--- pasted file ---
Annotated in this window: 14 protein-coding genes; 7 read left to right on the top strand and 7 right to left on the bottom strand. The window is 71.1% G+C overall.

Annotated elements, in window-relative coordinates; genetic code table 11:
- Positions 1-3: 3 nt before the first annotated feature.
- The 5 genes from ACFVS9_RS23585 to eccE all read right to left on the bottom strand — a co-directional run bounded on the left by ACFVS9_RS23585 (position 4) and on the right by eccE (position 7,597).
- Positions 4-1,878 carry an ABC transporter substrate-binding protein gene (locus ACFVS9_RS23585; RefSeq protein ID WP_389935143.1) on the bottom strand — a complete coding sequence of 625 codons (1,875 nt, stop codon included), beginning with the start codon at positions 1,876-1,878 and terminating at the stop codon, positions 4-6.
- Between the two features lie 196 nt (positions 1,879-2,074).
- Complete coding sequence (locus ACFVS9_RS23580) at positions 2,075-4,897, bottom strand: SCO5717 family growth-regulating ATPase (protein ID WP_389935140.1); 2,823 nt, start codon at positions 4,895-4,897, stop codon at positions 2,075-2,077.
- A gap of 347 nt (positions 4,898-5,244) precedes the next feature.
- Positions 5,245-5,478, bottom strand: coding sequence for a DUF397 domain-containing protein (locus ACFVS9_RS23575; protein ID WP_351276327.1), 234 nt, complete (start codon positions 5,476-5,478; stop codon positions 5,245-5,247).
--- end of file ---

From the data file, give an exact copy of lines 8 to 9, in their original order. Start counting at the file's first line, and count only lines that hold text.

- A gap of 347 nt (positions 4,898-5,244) precedes the next feature.
- Positions 5,245-5,478, bottom strand: coding sequence for a DUF397 domain-containing protein (locus ACFVS9_RS23575; protein ID WP_351276327.1), 234 nt, complete (start codon positions 5,476-5,478; stop codon positions 5,245-5,247).